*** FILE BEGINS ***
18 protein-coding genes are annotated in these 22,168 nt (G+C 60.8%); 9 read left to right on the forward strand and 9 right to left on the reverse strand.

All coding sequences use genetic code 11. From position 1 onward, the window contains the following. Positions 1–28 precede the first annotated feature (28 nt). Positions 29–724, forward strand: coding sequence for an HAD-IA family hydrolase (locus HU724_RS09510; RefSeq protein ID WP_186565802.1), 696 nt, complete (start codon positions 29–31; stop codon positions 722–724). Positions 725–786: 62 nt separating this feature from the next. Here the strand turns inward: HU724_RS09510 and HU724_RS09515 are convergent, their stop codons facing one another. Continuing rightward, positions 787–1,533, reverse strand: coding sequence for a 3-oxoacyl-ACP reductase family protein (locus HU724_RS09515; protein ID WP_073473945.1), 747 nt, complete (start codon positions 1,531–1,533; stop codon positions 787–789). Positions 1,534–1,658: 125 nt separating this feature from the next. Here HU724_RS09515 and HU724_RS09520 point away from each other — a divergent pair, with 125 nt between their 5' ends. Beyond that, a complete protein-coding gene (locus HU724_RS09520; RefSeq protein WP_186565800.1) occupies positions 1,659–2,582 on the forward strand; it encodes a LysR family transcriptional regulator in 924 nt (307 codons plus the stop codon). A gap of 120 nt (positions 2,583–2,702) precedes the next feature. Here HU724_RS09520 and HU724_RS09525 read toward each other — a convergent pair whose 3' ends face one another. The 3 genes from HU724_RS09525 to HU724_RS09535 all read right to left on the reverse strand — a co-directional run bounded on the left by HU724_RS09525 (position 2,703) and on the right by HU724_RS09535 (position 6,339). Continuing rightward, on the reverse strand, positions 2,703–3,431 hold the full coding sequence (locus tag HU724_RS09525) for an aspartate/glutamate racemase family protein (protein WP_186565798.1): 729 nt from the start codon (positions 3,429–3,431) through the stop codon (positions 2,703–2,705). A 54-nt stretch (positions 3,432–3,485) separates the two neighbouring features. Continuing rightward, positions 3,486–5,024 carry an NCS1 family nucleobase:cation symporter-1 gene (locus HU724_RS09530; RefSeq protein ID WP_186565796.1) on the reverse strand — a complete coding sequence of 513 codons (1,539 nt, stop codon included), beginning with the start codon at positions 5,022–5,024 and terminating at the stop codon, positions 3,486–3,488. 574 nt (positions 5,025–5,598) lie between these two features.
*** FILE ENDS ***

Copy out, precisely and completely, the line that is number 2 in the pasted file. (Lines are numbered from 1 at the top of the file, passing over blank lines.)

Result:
All coding sequences use genetic code 11. From position 1 onward, the window contains the following. Positions 1–28 precede the first annotated feature (28 nt). Positions 29–724, forward strand: coding sequence for an HAD-IA family hydrolase (locus HU724_RS09510; RefSeq protein ID WP_186565802.1), 696 nt, complete (start codon positions 29–31; stop codon positions 722–724). Positions 725–786: 62 nt separating this feature from the next. Here the strand turns inward: HU724_RS09510 and HU724_RS09515 are convergent, their stop codons facing one another. Continuing rightward, positions 787–1,533, reverse strand: coding sequence for a 3-oxoacyl-ACP reductase family protein (locus HU724_RS09515; protein ID WP_073473945.1), 747 nt, complete (start codon positions 1,531–1,533; stop codon positions 787–789). Positions 1,534–1,658: 125 nt separating this feature from the next. Here HU724_RS09515 and HU724_RS09520 point away from each other — a divergent pair, with 125 nt between their 5' ends. Beyond that, a complete protein-coding gene (locus HU724_RS09520; RefSeq protein WP_186565800.1) occupies positions 1,659–2,582 on the forward strand; it encodes a LysR family transcriptional regulator in 924 nt (307 codons plus the stop codon). A gap of 120 nt (positions 2,583–2,702) precedes the next feature. Here HU724_RS09520 and HU724_RS09525 read toward each other — a convergent pair whose 3' ends face one another. The 3 genes from HU724_RS09525 to HU724_RS09535 all read right to left on the reverse strand — a co-directional run bounded on the left by HU724_RS09525 (position 2,703) and on the right by HU724_RS09535 (position 6,339). Continuing rightward, on the reverse strand, positions 2,703–3,431 hold the full coding sequence (locus tag HU724_RS09525) for an aspartate/glutamate racemase family protein (protein WP_186565798.1): 729 nt from the start codon (positions 3,429–3,431) through the stop codon (positions 2,703–2,705). A 54-nt stretch (positions 3,432–3,485) separates the two neighbouring features. Continuing rightward, positions 3,486–5,024 carry an NCS1 family nucleobase:cation symporter-1 gene (locus HU724_RS09530; RefSeq protein ID WP_186565796.1) on the reverse strand — a complete coding sequence of 513 codons (1,539 nt, stop codon included), beginning with the start codon at positions 5,022–5,024 and terminating at the stop codon, positions 3,486–3,488. 574 nt (positions 5,025–5,598) lie between these two features.